I mentioned this episode of the popular adventure/fantasy radio program Escapein my last author newsletter, and I thought I’d share it here as well. In fact, I’m going to make sharing my favorite radio episodes a regular feature here on the blog.
“Evening Primrose” (aired November 5, 1947) is the creepy story of a writer who lives among the mannequins at a department store. It was adapted from a John Collier story (and later made into a TV musical by Stephen Sondheim (really?)) If you have a spare half an hour give it a listen. I think you’ll agree that Mrs. Vanderpant just might be the best character name of all time.
Radio was called “theater of the mind” because the listener had to imagine everything that was happening. That meant, of course, that if was a fight, someone had to make the sound of that fight while the actors performed the dialog.
Take for example, this section from the first chapter of THE DARKNESS KNOWS.
“The well-choreographed struggle began on cue. The organ hummed. The soundman punched a fist into his open palm once, twice while he scuffled his feet through the small tray of gravel in the corner. Graham growled, “Take that!” There was the sound of a single gunshot – a blank fired into the air from a real pistol – then a beat of silence.”
And this is from HOMICIDE FOR THE HOLIDAYS (during a live production of The Scarlet Pimpernel).
“The head soundman opened and closed a metal door on its special stand. It clanged ominously.
Another soundman stood far off in the corner, covering his mouth with his hand to muffle the sound. “Ready!”
The head soundman and his assistant picked the prop muskets off the table and locked them.”
A pause. All was silence in the studio. Vivian looked at Graham, his eyes trained on his script, waiting for the blast. Her eyes flicked to the control room. All were rapt with attention, mouths agape, including the ad man practically on his toes in anticipation.
Then the thunderous sound of rifles firing filled the studio. Vivian flinched, even though they’d been through this scene ad nauseam in the past week.”
Depending on the size and importance of the production there were likely several people at a table off to the side in the studio behind a table full of sound props. They were responsible for anything beyond dialog that was needed for the production: rain, gunshots, doors slamming, footsteps, car engines revving, squealing tires, thunder, wind… use your imagination – the list is endless. Plungers were used to mimic the sound of horse’s hooves slogging through mud. A crackling fire might be made by crinkling cellophane in front of a microphone. Car doors were often the actual doors detached from the car itself and brought into the studio. And believe it or not, real guns were often fired in the studio (as in the excerpt above) to simulate gunshots.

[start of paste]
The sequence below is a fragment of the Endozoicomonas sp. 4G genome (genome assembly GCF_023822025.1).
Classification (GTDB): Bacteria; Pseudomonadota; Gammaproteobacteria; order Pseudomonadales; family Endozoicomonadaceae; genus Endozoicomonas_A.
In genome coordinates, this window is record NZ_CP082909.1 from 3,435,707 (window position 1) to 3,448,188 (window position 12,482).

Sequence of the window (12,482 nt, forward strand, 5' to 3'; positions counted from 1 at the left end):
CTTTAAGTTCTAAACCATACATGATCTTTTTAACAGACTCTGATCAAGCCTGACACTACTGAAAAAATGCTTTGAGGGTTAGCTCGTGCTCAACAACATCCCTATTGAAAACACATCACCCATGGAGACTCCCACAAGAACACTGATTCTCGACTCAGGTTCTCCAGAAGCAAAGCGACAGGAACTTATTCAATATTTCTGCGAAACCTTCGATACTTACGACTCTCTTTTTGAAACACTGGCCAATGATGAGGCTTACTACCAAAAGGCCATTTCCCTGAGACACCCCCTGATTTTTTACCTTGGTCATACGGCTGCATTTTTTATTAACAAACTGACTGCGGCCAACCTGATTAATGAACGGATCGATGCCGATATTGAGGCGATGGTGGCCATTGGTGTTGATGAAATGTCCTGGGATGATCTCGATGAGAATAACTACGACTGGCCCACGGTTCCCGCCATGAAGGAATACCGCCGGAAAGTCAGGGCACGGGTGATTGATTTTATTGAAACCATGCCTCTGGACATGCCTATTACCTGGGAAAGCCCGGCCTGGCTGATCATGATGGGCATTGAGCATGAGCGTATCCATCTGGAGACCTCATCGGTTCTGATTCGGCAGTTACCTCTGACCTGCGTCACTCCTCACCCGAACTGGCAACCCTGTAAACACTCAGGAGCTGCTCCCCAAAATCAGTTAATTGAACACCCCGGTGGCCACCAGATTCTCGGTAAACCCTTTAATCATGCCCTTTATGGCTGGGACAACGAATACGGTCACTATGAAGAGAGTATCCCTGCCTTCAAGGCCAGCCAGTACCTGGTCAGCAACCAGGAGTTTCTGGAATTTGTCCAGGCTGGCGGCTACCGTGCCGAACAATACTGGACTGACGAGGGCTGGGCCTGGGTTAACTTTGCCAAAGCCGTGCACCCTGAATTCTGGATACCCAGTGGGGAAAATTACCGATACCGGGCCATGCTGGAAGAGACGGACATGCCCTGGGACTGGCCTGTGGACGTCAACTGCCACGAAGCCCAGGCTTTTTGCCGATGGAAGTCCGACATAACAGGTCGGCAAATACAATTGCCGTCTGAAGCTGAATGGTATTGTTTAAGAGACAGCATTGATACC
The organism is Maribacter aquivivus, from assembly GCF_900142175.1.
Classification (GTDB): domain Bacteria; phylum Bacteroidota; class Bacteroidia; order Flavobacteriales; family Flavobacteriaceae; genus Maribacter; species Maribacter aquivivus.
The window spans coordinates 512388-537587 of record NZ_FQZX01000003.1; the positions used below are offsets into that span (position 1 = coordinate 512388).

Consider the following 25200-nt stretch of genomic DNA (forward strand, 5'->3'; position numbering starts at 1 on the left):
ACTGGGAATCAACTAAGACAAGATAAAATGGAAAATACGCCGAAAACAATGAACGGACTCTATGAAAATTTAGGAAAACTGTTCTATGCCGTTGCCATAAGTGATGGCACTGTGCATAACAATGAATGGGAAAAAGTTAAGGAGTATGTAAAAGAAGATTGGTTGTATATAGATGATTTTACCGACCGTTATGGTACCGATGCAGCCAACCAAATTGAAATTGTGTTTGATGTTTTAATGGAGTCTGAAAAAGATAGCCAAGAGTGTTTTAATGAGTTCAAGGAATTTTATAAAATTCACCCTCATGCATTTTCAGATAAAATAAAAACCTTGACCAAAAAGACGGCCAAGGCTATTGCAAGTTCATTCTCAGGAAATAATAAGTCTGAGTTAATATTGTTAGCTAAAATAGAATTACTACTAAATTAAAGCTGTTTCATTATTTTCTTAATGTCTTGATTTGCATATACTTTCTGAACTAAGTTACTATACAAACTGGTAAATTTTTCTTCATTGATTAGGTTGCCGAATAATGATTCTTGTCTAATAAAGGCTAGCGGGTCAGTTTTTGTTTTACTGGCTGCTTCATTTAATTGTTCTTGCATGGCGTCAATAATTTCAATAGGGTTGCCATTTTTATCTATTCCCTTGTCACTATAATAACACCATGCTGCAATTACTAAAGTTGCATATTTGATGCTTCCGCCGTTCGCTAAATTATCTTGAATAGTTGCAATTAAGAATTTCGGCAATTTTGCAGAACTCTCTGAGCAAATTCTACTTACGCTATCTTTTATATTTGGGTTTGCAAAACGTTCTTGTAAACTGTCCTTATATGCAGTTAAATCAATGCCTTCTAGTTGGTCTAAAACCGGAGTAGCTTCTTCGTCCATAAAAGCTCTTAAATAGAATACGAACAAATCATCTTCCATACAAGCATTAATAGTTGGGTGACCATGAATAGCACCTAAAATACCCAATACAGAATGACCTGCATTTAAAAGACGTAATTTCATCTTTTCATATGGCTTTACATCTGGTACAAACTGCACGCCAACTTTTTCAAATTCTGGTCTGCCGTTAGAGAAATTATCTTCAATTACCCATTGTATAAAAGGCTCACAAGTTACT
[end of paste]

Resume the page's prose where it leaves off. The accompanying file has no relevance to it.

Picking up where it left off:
Later on, after recording became popular, they started to use sound effect records for the more unusual or hard to produce sounds.
Here’s a Chevrolet-produced short from 1938 that shows the behind the scenes of how it was done:
I had a fabulous time talking Old Time Radio with Steve Darnall of Nostalgia Digest (and I’m excited to be part of the Fifth Anniversary Podcast!). We talk about my “gateway drug” into old time radio, historical Chicago, and my inspiration for the characters in The Darkness Knows – among other things. I come in around the 36 minute mark.
I scored a whole lot of 1938 Radio Guidemagazines off of ebay about six years ago – all from the collection of one man, Henry Grimm (or so I assume, since his name is written in pencil on the front cover of most of them and yes, that’s Lucille Ball on the cover of the one in the middle). I’ve spent hours pouring over them, and I thought I’d share a little of the real stories that inspired characters and incidents in my first book, The Darkness Knows.
First of all, there’s a gossip section in every edition centered around Chicago radio called The Radio Tattler. You may recognize this as the gossip section Vivian’s excited about being mentioned in at the beginning of the book. (There were also gossip sections devoted to New York and Los Angeles).